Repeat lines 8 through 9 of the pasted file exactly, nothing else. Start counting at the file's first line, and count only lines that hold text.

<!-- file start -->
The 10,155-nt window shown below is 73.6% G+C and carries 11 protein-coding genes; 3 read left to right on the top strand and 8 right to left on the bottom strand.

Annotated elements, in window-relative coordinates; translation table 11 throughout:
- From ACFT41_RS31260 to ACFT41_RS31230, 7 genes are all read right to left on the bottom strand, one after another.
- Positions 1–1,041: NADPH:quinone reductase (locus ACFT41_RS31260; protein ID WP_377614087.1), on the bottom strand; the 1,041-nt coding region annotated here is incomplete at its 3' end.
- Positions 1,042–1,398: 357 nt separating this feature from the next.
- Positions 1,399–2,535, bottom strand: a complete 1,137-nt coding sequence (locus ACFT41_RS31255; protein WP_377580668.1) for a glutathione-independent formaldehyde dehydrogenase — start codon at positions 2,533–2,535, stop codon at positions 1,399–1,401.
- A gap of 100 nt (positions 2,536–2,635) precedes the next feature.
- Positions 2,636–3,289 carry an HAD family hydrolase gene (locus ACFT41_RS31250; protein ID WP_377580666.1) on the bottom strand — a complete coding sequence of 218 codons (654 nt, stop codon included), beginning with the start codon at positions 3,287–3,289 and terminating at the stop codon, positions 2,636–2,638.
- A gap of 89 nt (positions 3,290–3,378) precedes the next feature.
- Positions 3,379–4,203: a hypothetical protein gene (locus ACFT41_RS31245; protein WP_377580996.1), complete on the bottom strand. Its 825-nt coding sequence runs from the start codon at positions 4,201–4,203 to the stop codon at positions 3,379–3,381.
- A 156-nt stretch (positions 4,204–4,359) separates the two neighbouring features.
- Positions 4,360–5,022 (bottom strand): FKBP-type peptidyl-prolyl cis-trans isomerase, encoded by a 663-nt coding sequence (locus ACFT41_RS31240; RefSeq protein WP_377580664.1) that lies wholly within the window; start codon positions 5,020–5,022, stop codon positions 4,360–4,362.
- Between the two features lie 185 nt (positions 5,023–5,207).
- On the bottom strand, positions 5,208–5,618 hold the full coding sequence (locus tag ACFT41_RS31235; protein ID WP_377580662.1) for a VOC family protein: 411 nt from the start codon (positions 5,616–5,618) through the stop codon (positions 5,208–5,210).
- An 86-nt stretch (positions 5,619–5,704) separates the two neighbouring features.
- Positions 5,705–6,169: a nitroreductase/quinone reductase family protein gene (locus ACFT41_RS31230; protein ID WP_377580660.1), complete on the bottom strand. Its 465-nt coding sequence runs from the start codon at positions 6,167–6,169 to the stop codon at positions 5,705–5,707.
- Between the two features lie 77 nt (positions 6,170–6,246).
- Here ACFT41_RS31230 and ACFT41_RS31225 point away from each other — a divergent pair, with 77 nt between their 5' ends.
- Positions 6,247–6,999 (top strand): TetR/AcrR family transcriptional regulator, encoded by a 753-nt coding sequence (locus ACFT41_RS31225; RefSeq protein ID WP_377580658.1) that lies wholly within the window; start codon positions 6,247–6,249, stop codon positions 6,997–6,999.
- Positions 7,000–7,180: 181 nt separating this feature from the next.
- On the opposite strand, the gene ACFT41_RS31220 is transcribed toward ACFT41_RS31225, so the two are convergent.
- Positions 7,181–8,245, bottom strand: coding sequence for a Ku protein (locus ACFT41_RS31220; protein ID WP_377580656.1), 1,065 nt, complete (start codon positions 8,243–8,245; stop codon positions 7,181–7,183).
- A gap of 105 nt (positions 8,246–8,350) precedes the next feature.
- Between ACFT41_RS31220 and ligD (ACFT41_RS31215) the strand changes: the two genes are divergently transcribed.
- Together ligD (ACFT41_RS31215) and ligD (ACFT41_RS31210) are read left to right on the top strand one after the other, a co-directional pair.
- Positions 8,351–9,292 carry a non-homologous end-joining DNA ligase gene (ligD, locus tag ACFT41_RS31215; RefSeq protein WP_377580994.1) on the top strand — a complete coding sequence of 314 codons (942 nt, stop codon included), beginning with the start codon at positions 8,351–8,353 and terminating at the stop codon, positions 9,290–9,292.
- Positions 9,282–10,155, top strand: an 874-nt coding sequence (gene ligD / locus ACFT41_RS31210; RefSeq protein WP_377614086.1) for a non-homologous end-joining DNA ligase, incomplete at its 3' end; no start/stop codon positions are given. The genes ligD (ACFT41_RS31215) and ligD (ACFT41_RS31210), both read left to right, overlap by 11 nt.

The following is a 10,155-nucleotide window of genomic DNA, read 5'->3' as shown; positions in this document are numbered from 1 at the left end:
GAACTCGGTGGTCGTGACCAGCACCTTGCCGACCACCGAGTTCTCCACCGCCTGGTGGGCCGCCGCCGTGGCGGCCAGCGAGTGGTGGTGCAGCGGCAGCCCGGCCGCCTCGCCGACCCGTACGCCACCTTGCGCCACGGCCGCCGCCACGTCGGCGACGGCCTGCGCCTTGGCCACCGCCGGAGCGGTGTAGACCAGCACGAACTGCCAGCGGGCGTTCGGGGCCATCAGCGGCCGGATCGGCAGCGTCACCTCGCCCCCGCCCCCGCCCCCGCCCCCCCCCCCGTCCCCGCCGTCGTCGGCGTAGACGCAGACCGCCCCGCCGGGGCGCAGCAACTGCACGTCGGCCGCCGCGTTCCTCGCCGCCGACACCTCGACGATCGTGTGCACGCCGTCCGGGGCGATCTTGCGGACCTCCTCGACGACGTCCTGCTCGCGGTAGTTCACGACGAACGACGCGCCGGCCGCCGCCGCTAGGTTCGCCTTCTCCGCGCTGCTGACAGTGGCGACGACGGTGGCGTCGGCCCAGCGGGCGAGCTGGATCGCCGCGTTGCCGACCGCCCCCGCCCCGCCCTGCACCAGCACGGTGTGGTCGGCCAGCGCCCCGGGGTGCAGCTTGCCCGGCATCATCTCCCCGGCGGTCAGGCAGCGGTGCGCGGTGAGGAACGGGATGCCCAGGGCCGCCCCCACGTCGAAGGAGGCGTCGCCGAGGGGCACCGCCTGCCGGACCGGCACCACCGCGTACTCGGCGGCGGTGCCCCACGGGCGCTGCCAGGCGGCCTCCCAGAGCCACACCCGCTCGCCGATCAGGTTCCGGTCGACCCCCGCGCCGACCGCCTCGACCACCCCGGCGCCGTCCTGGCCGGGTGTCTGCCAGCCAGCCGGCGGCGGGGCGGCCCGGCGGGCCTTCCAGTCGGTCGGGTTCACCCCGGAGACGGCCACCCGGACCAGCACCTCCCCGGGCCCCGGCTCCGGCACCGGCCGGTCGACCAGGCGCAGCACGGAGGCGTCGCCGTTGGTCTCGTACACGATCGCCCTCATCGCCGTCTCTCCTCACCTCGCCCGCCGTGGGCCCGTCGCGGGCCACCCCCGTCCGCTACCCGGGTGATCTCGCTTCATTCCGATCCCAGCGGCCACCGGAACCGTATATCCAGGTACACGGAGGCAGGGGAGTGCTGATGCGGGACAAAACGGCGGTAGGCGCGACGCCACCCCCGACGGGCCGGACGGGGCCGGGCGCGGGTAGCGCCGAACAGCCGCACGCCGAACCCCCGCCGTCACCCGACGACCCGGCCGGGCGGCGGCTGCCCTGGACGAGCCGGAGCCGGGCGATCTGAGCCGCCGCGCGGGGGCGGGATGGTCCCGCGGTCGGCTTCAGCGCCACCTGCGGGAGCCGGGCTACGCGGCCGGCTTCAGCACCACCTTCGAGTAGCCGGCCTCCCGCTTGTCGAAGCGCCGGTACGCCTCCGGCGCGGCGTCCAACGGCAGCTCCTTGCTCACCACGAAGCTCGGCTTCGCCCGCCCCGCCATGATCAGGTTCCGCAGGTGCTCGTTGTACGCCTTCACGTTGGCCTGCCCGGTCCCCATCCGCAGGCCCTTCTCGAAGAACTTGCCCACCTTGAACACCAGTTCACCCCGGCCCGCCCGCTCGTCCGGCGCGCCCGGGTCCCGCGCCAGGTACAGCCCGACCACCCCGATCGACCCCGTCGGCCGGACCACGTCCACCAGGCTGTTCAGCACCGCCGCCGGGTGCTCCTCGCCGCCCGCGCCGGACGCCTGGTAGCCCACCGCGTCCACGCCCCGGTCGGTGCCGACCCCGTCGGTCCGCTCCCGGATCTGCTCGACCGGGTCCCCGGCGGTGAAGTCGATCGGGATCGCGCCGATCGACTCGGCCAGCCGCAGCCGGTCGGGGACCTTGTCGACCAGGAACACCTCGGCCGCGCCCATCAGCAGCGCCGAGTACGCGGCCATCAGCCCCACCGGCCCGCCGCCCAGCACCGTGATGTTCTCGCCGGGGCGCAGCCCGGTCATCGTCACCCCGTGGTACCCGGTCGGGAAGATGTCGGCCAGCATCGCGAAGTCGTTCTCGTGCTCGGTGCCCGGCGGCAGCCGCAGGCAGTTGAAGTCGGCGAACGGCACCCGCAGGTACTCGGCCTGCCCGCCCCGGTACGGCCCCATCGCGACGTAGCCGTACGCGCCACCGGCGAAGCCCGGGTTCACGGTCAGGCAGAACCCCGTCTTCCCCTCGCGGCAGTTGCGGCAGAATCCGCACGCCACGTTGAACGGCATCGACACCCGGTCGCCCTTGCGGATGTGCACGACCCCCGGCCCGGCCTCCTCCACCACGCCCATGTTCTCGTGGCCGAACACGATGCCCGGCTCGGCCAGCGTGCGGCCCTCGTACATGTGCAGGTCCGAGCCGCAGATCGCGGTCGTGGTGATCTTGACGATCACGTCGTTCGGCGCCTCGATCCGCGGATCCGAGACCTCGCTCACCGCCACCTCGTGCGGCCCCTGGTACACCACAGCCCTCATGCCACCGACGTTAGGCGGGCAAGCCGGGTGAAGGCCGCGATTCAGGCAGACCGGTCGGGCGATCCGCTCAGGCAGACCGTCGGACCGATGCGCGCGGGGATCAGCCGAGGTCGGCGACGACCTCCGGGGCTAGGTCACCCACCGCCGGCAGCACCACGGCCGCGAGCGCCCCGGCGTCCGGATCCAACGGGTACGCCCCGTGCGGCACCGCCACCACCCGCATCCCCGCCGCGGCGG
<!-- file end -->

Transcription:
- Positions 2,636–3,289 carry an HAD family hydrolase gene (locus ACFT41_RS31250; protein ID WP_377580666.1) on the bottom strand — a complete coding sequence of 218 codons (654 nt, stop codon included), beginning with the start codon at positions 3,287–3,289 and terminating at the stop codon, positions 2,636–2,638.
- A gap of 89 nt (positions 3,290–3,378) precedes the next feature.